Physical Description: 3,782,723 pages 300 ppi color JPEG files

Scope and Content Note

A mixture of the Ba'th Arab Socialist Party Regional Command collection and the 2004 secondary collection, this dataset contains several series of membership files, described below, that provide a detailed record of the initiation, promotion, and activities of members of the Ba'th party throughout Iraq.
This dataset cannot be searched at this time, but can be browsed by box-batch-page number.
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Ba'th Arab Socialist Party (BASP) regular membership files

Scope and Content Note

Part of the Ba'th Arab Socialist Party Regional Command collection, these folders concern BASP members in various branches throughout Iraq. They represent the higher echelons of party membership. Files typically include applications for membership, recommendations by party superiors, and letters and requests by members.
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Ba'th Arab Socialist Party (BASP) special membership files

Scope and Content Note

Part of the Ba'th Arab Socialist Party Regional Command collection, these files are physically distinguished from regular membership files by their housing in boxfiles rather than folders. The criteria for this special membership classification seem to vary. Each top-tier party leader has a boxfile, though the documents in the binder are not the membership records of that individual, but rather contain information about security details and other tangential issues. Boxfiles also exist for some second-tier leaders and some members who were not leaders but were subject to various actions like dismissal from the party. Where regular membership files provide a wide view of party membership, these special membership files allow in-depth study of party procedures, corrective measures, and special allowances.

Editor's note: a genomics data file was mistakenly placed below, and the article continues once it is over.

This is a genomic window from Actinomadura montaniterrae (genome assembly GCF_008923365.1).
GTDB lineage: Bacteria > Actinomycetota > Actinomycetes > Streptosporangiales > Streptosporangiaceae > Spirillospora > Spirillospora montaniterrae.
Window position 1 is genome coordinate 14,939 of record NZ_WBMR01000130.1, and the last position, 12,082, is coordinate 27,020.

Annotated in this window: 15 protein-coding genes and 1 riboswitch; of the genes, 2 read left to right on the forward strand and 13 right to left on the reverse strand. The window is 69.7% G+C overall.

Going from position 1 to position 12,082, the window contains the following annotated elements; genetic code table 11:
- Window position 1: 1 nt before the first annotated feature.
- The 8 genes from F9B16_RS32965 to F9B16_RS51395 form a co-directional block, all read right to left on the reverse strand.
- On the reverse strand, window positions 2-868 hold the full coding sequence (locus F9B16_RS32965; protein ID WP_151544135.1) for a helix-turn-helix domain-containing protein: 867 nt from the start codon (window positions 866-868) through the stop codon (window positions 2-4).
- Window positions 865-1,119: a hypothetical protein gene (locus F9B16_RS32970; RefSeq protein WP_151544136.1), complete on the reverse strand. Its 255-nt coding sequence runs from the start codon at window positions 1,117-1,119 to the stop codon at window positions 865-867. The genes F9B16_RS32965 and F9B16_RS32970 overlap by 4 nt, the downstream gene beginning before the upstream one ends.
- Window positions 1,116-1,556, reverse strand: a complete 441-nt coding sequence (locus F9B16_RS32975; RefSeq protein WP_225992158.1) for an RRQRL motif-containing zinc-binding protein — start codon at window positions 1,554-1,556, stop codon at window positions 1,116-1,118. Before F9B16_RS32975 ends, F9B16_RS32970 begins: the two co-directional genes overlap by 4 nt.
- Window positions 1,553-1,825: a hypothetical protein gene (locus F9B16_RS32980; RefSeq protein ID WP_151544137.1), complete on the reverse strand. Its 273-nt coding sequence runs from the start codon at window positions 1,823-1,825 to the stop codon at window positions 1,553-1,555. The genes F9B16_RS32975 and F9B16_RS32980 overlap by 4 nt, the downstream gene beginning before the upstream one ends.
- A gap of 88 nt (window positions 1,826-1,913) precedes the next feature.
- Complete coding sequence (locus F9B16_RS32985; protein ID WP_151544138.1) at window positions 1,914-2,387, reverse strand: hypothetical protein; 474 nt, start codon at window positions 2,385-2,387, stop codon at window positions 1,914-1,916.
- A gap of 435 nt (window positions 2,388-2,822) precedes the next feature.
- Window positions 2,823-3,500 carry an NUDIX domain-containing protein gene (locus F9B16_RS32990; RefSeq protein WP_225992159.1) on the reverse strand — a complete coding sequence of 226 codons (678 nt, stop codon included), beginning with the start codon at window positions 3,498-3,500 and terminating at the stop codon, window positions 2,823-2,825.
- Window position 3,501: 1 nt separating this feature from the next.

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Regional Command Ba'th Arab Socialist Party (BASP) membership files

Scope and Content Note

Part of the 2004 secondary collection, these files document the initiation, promotion, and functions of BASP members in various BASP branches throughout Iraq, much like the BASP regular membership files. The files represent the higher echelons of party membership. Included are applications for membership, recommendations by party superiors, letters and requests by members.